In new Citizens United case, 2nd Circuit upholds donor disclosure requirement
Thurgood Marshall U.S. Courthouse in New York City, home of the 2nd U.S. Circuit Court of Appeals. Felix Lipov / Shutterstock.com
A federal appeals court has rejected a First Amendment challenge to New York regulations requiring charities to disclose their donors.
The New York-based 2nd U.S. Circuit Court of Appeals ruled Thursday in a suit by Citizens United, the group that successfully challenged restrictions on corporate political spending in the U.S. Supreme Court, report Courthouse News Service, Bloomberg News and Reuters. How Appealing notes the news coverage and links to the decision.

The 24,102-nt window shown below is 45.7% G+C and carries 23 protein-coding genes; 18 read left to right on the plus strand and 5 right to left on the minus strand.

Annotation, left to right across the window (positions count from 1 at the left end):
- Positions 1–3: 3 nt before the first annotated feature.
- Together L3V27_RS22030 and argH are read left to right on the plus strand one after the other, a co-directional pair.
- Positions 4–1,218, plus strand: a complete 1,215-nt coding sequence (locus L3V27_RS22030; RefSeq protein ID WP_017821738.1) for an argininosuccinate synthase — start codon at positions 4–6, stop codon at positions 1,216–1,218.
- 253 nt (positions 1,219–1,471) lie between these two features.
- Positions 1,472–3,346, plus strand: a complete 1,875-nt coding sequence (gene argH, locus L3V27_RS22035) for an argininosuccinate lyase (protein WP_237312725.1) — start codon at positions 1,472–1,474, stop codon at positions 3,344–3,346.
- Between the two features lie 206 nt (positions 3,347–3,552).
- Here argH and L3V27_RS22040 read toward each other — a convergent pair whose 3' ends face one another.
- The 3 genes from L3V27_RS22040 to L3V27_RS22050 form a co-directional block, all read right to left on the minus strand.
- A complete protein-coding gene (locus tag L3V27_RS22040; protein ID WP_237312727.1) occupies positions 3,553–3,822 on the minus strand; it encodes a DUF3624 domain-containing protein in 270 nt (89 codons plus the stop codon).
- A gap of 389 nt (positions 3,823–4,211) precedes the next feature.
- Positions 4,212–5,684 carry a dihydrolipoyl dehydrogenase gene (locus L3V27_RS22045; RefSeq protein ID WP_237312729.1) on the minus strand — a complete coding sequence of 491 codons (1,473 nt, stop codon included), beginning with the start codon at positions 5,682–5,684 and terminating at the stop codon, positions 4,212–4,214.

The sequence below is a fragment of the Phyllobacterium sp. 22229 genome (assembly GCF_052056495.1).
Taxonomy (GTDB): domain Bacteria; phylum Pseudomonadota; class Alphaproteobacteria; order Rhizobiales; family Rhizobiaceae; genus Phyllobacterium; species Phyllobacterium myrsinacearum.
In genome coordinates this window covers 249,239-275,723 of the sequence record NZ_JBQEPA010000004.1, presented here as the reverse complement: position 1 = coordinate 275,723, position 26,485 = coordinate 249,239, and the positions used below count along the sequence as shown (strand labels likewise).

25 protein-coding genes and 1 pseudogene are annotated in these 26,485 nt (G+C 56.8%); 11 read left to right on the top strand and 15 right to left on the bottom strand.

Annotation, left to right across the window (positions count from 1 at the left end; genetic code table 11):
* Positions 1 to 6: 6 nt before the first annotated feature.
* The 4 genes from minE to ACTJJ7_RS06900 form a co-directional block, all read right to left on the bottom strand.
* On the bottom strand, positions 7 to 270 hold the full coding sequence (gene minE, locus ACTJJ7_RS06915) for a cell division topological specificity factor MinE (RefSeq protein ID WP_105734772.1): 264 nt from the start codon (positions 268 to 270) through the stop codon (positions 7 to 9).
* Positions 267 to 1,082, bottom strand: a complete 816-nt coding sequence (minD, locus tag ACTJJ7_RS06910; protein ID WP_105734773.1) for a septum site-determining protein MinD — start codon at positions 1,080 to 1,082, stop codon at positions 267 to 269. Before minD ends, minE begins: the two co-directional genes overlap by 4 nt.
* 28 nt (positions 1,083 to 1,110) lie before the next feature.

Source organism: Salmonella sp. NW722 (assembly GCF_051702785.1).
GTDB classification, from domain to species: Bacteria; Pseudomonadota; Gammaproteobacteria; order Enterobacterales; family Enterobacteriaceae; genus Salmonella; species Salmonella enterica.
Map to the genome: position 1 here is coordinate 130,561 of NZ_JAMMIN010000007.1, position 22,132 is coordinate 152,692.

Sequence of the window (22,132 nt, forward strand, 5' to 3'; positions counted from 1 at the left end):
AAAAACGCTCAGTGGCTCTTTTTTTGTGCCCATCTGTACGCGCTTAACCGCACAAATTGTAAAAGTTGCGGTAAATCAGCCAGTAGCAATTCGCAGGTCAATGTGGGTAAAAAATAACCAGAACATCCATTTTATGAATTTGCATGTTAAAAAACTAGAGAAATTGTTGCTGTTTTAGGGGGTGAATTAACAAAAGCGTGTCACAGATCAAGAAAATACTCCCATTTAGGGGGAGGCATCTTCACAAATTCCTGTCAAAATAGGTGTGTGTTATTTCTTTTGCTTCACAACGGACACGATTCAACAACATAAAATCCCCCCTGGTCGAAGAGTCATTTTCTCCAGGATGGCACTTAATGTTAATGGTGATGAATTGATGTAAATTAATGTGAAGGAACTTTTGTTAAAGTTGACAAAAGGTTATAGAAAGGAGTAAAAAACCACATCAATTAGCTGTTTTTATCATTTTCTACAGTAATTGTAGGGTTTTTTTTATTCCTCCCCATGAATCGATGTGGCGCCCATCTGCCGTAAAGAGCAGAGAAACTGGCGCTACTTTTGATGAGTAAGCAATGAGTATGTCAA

In the new lawsuit, Citizens United had argued that New York’s regulations requiring disclosure violate the First Amendment because they create a climate of fear among donors, making fundraising more difficult. The regulations require disclosure to the state attorney general, but the donor lists are not publicized.
The group had also argued that the state attorney general was more vigorously enforcing the disclosure regulations, without advance notice, in violation of the due process clause
The appeals court said the disclosure requirement did not impermissibly chill speech or assembly and dismissed the claims. The appeals court also said a change in enforcement priorities does not trigger a notice requirement.
New York Attorney General Eric Schneiderman applauded the ruling in statement. “Today’s ruling affirms that Citizens United can no longer shroud its biggest donors in secrecy,” he said.